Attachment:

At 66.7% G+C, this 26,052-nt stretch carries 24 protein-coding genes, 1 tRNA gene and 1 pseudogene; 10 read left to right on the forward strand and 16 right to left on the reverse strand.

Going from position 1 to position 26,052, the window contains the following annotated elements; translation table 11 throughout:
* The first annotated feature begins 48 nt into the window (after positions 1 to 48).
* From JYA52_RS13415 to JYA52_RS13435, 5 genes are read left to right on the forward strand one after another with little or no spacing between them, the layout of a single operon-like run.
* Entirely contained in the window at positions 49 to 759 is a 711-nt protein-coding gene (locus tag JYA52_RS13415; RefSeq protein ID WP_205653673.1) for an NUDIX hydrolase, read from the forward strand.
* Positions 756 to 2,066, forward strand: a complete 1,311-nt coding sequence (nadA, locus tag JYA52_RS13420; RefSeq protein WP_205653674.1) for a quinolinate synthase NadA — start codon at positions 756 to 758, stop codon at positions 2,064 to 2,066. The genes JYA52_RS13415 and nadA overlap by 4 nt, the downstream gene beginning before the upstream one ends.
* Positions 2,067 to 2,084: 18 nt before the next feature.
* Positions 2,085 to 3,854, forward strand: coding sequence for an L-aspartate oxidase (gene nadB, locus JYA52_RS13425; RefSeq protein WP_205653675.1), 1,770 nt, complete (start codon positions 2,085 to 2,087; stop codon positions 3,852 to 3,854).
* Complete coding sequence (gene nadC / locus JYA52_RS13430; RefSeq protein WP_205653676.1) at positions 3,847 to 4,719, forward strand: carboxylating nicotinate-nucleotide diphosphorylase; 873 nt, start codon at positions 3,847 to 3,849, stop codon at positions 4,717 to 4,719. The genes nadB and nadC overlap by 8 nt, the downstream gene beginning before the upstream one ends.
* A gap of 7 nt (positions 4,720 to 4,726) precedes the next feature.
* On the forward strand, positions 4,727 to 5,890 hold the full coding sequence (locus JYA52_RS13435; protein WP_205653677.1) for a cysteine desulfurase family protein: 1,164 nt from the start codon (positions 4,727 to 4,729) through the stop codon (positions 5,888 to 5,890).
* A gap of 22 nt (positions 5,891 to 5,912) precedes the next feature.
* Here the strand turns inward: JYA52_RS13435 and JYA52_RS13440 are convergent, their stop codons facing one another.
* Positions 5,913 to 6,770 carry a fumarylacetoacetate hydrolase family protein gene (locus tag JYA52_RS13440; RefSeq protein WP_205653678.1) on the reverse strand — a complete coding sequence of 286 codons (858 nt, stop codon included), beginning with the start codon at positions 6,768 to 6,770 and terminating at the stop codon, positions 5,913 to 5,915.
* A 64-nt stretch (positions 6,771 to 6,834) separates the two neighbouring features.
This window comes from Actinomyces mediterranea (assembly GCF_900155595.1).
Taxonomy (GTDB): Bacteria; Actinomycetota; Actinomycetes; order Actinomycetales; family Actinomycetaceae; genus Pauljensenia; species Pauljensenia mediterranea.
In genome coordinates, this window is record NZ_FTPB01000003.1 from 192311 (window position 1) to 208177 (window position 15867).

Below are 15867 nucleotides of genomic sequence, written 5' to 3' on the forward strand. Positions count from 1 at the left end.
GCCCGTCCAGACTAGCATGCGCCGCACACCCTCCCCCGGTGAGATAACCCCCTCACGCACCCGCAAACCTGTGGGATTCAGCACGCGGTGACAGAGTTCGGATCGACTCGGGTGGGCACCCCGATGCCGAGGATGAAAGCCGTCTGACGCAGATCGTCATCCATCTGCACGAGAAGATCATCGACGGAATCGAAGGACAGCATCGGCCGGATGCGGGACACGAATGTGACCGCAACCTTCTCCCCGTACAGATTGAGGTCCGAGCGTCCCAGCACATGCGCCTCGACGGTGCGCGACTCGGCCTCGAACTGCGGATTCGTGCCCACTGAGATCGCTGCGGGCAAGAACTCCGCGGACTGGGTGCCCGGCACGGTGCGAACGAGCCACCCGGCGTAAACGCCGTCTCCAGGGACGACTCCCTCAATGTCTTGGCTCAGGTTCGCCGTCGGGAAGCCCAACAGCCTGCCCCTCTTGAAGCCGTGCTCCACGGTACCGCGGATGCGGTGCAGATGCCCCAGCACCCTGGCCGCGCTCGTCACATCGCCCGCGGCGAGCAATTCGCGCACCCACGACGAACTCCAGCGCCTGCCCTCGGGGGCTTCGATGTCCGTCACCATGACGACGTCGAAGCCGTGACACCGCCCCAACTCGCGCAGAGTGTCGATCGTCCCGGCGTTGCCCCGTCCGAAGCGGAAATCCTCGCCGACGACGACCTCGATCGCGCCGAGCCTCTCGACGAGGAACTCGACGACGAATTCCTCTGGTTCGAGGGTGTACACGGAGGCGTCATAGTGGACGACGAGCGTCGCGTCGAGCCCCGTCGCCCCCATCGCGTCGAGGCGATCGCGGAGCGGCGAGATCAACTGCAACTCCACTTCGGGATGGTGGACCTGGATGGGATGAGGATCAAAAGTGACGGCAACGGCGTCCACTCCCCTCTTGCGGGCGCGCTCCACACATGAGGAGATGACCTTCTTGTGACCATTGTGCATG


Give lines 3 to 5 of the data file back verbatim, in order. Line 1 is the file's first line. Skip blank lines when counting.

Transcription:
* The first annotated feature begins 48 nt into the window (after positions 1 to 48).
* From JYA52_RS13415 to JYA52_RS13435, 5 genes are read left to right on the forward strand one after another with little or no spacing between them, the layout of a single operon-like run.
* Entirely contained in the window at positions 49 to 759 is a 711-nt protein-coding gene (locus tag JYA52_RS13415; RefSeq protein ID WP_205653673.1) for an NUDIX hydrolase, read from the forward strand.